Every Tuesday during UCLA’s summer break (June 16 through Sept. 22), Library staff and student workers will share resource recommendations related to issues of racial justice, and how the Bruin community can read, view or listen to these critical materials.
Sept. 15 | Dalena Sanderson-Hunter, Librarian/Archivist for Los Angeles Communities and Cultures
Mary says: "In this blog post, I want to celebrate the Black women who have provided examples of how to resist oppression, made space to celebrate Blackness, and lived full lives that sometimes get eclipsed by more well-known counterparts."
Sept. 1 | Matthew Vest, Music Inquiry and Research Librarian
Matthew says: "Songs of Our Native Daughters, written by four Black women - Rhiannon Giddens, Allison Russell, Leyla McCalla and Amythyst Kiah – who all play banjos, takes inspiration from historic sources to tell stories about racism and misogyny. The album centers historic Black female narratives, as the composers confront persistent views by cultivating hope and resistance."
August 25 | Maya Montañez Smukler, Film & Television Archive Research and Study Center Officer
Chisholm '72: Unbought & Unbossed | Directed by Shola Lynch
Maya says: "Unbought & Unbossed (2004) follows New York congresswoman Shirley Chisholm (1924-2005) on her bid for the presidency in 1972. Chisholm sets the screen on fire in Shola Lynch’s documentary—the congresswoman is magnetic, articulate, fierce, charming, funny, stylish, whip-smart and on the level. She was outspoken on issues of gender parity and racial discrimination, with regards to herself as the first Black woman elected to Congress (1968-1982), and for the Brooklyn constituencies with whom she represented. Lynch balances Chisholm as the singular subject, immersed in some of the most consequential political battles of that era: the political mobilization of second wave feminism, the influence of the Black (male) political body, and the struggle to end the Vietnam War. This week marks the centennial anniversary of the 19th Amendment when women won their Constitutional right to vote. Chisholm’s legacy underlines how gender and race have always informed this country’s democratic process at its core. Get your ballots ready."
August 18 | Janine Henri, Architecture & Design Librarian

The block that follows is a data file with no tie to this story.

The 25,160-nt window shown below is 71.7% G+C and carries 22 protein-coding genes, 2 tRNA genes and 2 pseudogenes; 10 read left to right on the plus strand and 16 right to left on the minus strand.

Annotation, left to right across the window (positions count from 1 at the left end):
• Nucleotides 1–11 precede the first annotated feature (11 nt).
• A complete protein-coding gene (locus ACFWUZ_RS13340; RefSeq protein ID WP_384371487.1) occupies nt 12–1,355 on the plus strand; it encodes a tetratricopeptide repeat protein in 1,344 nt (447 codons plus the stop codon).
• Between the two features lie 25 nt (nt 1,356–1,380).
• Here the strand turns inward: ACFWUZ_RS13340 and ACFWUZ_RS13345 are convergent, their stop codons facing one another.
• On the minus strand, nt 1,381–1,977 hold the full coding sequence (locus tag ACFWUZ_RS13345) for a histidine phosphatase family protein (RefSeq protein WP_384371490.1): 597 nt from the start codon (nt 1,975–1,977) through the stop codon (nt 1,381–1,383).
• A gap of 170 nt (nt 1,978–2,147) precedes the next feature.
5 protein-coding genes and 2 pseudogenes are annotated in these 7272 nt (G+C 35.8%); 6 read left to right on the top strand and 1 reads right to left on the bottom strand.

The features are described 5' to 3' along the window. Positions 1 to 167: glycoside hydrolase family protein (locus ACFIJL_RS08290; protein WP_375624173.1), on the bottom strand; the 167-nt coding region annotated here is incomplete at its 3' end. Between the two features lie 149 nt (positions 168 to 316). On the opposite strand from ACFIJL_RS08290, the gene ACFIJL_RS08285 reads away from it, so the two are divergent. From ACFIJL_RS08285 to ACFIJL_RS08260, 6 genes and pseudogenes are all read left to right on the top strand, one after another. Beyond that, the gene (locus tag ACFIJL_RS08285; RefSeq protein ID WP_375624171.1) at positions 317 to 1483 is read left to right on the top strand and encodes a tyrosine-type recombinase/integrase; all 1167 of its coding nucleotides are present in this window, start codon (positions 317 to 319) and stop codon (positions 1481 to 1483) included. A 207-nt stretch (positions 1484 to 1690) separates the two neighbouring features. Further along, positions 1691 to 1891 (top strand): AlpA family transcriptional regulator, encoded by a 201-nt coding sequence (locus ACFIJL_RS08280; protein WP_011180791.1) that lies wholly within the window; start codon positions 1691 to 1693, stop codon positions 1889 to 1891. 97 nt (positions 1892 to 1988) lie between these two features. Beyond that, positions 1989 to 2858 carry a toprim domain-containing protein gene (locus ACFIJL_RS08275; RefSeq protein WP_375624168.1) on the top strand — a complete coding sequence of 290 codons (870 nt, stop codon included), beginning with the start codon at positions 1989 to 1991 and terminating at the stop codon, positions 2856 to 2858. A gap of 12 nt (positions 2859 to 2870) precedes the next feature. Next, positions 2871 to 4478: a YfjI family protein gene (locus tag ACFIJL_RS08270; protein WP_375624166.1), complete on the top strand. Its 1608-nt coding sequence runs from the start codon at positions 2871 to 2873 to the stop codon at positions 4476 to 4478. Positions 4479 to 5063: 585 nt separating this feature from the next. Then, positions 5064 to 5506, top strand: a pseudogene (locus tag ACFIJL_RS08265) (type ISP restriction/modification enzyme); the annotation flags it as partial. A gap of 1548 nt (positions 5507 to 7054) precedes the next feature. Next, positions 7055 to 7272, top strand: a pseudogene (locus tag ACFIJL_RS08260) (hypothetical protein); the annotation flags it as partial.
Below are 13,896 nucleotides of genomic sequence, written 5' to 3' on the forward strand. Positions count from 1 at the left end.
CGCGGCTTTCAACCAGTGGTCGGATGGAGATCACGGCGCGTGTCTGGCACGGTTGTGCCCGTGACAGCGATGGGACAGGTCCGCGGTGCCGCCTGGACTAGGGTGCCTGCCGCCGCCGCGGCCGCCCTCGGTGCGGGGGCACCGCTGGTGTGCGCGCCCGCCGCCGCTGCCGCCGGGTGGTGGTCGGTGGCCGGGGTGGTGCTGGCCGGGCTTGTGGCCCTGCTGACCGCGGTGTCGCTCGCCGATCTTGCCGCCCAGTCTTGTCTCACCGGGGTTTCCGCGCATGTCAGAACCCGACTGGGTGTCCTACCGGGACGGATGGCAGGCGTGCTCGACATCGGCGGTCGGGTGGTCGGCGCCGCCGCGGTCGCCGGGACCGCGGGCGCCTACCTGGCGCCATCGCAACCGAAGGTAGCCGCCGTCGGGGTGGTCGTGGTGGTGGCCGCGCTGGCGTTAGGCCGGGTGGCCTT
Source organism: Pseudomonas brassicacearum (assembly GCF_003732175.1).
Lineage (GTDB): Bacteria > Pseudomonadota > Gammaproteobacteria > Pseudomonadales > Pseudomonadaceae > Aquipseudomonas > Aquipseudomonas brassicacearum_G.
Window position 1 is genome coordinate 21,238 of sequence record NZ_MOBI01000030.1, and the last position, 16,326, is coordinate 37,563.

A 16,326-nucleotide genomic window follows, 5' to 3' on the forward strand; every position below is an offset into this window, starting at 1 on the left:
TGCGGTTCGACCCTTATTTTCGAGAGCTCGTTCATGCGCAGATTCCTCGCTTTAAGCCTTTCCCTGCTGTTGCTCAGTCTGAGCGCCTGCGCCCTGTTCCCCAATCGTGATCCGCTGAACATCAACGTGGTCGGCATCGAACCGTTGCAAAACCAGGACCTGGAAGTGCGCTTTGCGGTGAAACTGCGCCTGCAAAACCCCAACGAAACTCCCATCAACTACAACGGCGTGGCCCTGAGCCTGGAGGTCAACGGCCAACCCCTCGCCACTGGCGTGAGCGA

Janine says: "Calls for an end to systemic racism heard all around the country are leading many organizations to examine their policies and the values they reflect. On July 9, 2020, the Economic Policy Institute (EPI) hosted an event that examined 'why policy must be changed to reverse the nation’s culture of anti-Blackness and the economic inequality surrounding it.' As part of this event, Richard Rothstein discussed his book, The Color of Law: a Forgotten History of How Our Government Segregated America, which is an investigation of how U.S. governmental policies deliberately and unconstitutionally imposed segregation on American metropolitan areas. The video documents the EPI panel’s discussion around the need for remedies to reshape 'the country into one that values Black lives and bolsters economic opportunities for all.'"
"Richard Rothstein’s book is considered essential reading for anyone interested in social justice, poverty and American history. Many reading groups are currently discussing it, including historic preservation professionals, within the context of preservation practices and ordinances. The book and video helped me better understand the history of U.S. government-sponsored segregation and the need for redress."
August 11 | Julia Tanenbaum MLIS '21, Reference & Instruction Assistant + Digital Library Graduate Assistant
Julia says: "In the wake of UCLA's heavily criticized collaboration with the LAPD and the use of Jackie Robinson Stadium as a "field jail" to incarcerate protestors, student and faculty-led organizations like No UCPD Coalition and Divest/Invest are urging UCLA to divest from policing and prisons and invest in reparative public goods. This resource hub details alternative models of confronting violence, including transformative justice, restorative justice, community accountability and more. It includes a plethora of audiovisual content, articles and even curriculum, making it appropriate for activists and community members inside and outside of the classroom."
August 4 | Bridget Risemberg, Access Services Assistant
Bridget says: "I understand how important it is for oppressed people to fight back and how all of this is quite illustrative of the importance of the second amendment. I had not really given it much thought until the current political climate and how effective it was in developing a movement to protect the rights of Blacks when the government was not. Robert F. Williams was critical in establishing a foundation for progress."